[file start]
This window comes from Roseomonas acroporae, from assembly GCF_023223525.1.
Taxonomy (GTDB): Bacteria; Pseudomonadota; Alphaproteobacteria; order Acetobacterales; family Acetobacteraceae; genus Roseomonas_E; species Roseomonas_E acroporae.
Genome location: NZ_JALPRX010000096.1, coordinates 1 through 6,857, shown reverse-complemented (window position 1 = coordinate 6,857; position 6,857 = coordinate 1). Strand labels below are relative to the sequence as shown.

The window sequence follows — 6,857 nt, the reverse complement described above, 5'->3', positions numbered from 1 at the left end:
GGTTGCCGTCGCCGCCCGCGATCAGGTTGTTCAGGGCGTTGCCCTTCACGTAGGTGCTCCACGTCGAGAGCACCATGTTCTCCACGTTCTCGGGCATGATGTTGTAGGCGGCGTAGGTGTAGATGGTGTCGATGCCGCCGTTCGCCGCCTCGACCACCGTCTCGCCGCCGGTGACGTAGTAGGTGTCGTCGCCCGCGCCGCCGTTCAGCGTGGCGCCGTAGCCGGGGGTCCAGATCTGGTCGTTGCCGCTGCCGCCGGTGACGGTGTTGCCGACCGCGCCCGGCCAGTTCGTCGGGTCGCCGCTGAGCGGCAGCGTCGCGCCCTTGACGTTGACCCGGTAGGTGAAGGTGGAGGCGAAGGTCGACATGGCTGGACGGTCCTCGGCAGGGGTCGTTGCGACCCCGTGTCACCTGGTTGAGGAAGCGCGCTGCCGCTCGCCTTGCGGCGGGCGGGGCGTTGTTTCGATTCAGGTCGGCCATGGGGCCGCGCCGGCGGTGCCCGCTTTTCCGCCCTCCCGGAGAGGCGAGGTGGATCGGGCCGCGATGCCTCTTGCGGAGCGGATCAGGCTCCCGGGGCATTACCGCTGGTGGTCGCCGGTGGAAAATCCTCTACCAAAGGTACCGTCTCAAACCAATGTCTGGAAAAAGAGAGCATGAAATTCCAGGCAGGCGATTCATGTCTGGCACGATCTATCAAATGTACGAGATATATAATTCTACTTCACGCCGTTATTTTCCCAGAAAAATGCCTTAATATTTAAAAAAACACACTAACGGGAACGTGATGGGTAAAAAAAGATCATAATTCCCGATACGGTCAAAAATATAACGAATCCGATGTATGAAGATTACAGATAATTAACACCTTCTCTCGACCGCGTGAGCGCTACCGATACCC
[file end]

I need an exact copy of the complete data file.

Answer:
This window comes from Roseomonas acroporae, from assembly GCF_023223525.1.
Taxonomy (GTDB): Bacteria; Pseudomonadota; Alphaproteobacteria; order Acetobacterales; family Acetobacteraceae; genus Roseomonas_E; species Roseomonas_E acroporae.
Genome location: NZ_JALPRX010000096.1, coordinates 1 through 6,857, shown reverse-complemented (window position 1 = coordinate 6,857; position 6,857 = coordinate 1). Strand labels below are relative to the sequence as shown.

The window sequence follows — 6,857 nt, the reverse complement described above, 5'->3', positions numbered from 1 at the left end:
GGTTGCCGTCGCCGCCCGCGATCAGGTTGTTCAGGGCGTTGCCCTTCACGTAGGTGCTCCACGTCGAGAGCACCATGTTCTCCACGTTCTCGGGCATGATGTTGTAGGCGGCGTAGGTGTAGATGGTGTCGATGCCGCCGTTCGCCGCCTCGACCACCGTCTCGCCGCCGGTGACGTAGTAGGTGTCGTCGCCCGCGCCGCCGTTCAGCGTGGCGCCGTAGCCGGGGGTCCAGATCTGGTCGTTGCCGCTGCCGCCGGTGACGGTGTTGCCGACCGCGCCCGGCCAGTTCGTCGGGTCGCCGCTGAGCGGCAGCGTCGCGCCCTTGACGTTGACCCGGTAGGTGAAGGTGGAGGCGAAGGTCGACATGGCTGGACGGTCCTCGGCAGGGGTCGTTGCGACCCCGTGTCACCTGGTTGAGGAAGCGCGCTGCCGCTCGCCTTGCGGCGGGCGGGGCGTTGTTTCGATTCAGGTCGGCCATGGGGCCGCGCCGGCGGTGCCCGCTTTTCCGCCCTCCCGGAGAGGCGAGGTGGATCGGGCCGCGATGCCTCTTGCGGAGCGGATCAGGCTCCCGGGGCATTACCGCTGGTGGTCGCCGGTGGAAAATCCTCTACCAAAGGTACCGTCTCAAACCAATGTCTGGAAAAAGAGAGCATGAAATTCCAGGCAGGCGATTCATGTCTGGCACGATCTATCAAATGTACGAGATATATAATTCTACTTCACGCCGTTATTTTCCCAGAAAAATGCCTTAATATTTAAAAAAACACACTAACGGGAACGTGATGGGTAAAAAAAGATCATAATTCCCGATACGGTCAAAAATATAACGAATCCGATGTATGAAGATTACAGATAATTAACACCTTCTCTCGACCGCGTGAGCGCTACCGATACCC